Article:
A Year in Shorts Day 237: "Here's Nudnik"
Not all cartoon characters are created equally. While some, like Bugs Bunny or Tom and Jerry, go on to become timeless icons, many simply fade away. When was the last time you heard someone talk about Fox and Crow? What about Andy Panda? And similarly consigned to the ash pile of obscurity is Nudnik. Despite starring in fifteen shorts throughout the sixties, Nudnik is more or less forgotten by the public at large, mostly remembered only by animation aficionados interested in the works of Gene Deitch and Rembrandt Studios. But, thanks to his Oscar-nominated debut Here’s Nudnik, Oscar Baiters like you and me know a little about Nudnik too.
Originally (and rather confusingly) titled Nudnik #2, Here's Nudnik was released in 1965, the same year as Deitch's similarly nominated (but significantly better) How to Avoid Friendship. It follows the titular Nudnik, a lovable sad sack with no job, no money, but an endless supply of optimism. Gene Deitch considered Nudnik his greatest creation, but felt that he was a victim of bad timing. You see, studio-produced, theatrically released shorts were more or less on their way out by the 60s. That's part of the reason why so many Oscar-winning animated shorts from that time period were independently produced. By being released in this time period, so Deitch believes, Nudnik just didn't have an opportunity to catch on and develop into a version of the character who'd be beloved by all.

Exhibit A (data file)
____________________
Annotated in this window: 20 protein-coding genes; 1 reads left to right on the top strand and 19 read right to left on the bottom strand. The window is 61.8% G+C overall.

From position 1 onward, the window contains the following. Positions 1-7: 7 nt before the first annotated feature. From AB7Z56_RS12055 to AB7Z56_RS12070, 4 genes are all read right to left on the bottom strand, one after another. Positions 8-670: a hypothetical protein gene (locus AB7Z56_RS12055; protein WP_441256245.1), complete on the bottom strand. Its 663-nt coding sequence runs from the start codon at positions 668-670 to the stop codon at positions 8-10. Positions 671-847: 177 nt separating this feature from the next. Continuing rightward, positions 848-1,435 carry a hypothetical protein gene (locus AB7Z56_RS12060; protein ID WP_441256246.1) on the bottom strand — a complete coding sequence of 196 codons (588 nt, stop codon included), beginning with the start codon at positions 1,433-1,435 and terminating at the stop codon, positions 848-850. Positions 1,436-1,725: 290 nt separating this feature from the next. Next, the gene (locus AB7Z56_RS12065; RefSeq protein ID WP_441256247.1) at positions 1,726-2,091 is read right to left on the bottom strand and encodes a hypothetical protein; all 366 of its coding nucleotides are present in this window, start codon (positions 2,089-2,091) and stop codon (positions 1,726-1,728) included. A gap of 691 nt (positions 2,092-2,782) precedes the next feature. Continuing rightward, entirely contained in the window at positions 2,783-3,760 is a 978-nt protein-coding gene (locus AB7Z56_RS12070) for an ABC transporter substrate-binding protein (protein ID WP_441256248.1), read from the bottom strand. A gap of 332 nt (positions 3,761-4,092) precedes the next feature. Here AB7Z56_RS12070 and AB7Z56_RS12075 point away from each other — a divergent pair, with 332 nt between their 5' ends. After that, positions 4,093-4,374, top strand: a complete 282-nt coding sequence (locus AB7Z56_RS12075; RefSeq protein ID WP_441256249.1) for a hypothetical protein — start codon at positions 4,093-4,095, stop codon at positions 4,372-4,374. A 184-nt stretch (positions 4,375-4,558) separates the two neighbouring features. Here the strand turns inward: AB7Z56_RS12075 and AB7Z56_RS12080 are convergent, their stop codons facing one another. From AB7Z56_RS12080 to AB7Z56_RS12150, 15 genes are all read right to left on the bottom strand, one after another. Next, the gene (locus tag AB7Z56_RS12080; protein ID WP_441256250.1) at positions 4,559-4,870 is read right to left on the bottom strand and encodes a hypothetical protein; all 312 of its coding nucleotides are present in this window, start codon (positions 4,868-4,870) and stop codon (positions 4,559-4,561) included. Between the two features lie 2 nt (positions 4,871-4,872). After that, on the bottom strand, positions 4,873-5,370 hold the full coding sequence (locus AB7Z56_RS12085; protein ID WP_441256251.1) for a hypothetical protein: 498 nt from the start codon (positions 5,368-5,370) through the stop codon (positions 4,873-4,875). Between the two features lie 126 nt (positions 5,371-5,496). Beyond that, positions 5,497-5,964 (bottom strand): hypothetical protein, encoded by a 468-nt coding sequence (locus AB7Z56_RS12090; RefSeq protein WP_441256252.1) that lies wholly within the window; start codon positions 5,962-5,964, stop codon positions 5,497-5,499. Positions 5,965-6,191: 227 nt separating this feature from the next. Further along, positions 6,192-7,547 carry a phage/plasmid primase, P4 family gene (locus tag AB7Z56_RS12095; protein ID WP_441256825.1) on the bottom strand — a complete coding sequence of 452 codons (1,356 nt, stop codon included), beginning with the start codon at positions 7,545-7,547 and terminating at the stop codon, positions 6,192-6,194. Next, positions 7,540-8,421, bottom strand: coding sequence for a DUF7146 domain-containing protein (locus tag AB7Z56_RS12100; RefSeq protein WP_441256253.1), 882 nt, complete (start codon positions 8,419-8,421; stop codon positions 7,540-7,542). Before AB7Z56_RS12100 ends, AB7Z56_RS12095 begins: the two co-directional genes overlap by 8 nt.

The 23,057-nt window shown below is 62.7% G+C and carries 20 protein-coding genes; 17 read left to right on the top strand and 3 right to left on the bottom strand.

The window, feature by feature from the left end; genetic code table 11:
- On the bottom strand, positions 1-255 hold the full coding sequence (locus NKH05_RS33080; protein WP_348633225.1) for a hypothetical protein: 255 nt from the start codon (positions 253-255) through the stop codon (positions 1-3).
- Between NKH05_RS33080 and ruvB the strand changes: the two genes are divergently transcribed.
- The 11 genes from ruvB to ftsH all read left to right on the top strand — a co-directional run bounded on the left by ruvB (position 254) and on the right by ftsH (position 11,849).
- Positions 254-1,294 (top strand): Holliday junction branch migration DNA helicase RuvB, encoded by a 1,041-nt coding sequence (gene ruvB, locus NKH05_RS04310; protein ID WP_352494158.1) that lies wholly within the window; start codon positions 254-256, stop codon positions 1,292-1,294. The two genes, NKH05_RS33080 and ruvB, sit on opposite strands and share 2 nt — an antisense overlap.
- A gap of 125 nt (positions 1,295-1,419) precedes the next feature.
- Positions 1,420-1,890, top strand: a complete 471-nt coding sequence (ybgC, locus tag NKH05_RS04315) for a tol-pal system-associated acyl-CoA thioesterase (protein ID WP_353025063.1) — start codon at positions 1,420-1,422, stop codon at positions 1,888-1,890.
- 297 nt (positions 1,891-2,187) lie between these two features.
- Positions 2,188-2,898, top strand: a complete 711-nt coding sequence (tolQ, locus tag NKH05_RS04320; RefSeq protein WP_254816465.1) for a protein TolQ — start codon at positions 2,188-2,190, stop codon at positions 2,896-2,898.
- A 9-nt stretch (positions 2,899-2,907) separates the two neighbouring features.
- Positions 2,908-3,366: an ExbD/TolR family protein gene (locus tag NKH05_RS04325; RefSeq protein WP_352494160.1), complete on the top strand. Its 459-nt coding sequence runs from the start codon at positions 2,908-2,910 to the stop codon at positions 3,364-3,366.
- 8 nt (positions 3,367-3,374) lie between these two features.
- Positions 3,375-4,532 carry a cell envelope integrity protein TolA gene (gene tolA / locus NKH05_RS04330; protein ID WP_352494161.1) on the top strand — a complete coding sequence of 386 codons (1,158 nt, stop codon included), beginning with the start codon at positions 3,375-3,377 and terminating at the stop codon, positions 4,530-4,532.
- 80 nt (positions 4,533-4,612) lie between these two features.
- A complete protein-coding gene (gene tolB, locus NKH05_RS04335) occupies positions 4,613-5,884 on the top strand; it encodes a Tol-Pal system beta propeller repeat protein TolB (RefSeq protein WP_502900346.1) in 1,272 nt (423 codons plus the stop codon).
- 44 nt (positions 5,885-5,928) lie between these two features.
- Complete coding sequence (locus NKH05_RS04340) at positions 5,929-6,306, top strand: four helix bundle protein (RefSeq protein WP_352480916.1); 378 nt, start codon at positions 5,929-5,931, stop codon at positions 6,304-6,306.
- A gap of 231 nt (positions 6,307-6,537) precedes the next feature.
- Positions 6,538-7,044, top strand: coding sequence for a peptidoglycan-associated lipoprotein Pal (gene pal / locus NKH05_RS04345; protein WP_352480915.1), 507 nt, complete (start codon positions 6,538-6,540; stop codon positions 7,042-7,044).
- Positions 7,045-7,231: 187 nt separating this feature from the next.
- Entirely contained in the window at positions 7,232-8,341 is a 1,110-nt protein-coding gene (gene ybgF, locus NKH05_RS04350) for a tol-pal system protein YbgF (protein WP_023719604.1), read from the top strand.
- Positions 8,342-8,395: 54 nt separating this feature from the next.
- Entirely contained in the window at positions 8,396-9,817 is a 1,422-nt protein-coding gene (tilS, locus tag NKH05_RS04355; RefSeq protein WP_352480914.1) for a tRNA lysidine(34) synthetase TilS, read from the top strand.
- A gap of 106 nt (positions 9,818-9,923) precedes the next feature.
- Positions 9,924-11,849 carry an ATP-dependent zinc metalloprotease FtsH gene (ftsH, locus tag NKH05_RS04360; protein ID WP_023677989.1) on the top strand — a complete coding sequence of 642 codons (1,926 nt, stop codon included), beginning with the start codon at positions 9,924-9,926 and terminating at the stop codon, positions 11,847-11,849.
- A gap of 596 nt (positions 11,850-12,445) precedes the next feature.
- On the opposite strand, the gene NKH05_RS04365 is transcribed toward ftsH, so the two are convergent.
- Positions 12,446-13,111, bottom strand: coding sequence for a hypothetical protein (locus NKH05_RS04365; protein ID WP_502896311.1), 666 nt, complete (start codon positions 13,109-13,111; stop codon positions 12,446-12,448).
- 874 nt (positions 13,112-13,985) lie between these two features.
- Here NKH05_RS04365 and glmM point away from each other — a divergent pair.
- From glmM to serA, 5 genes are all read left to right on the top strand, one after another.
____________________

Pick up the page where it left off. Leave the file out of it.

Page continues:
And he may be right. But I would argue that, even under the best circumstances, Nudnik wouldn't have had much staying power. At least, not if Here's Nudnik is any indication. There's nothing wrong with it, really. It's amusing, Nudnik is pretty easy to root for, and the animation is pretty good (in that uniquely cheap way we associate with Rembrandt). But there's nothing which really sets it apart either. If I'm being honest, the short feels pretty generic. And "generic" is not a word I'd typically use to describe Gene Deitch's work. The best shorts released by Rembrandt were clever and satirical, aimed more for an adult audience than for children. Here's Nudnik, by comparison, has a lot more in common with the slapstick heavy shorts produced by the major studios. Presumably that's what Paramount wanted, and that's perfectly fine. Lord knows I love a lot of slapstick shorts. But it's not really what Rembrandt was good at, as is evidenced by their regrettable tenure animating Tom and Jerry. While it seems that Gene Deitch put his heart and soul into Nudnik, I think his talents were put to better use elsewhere.
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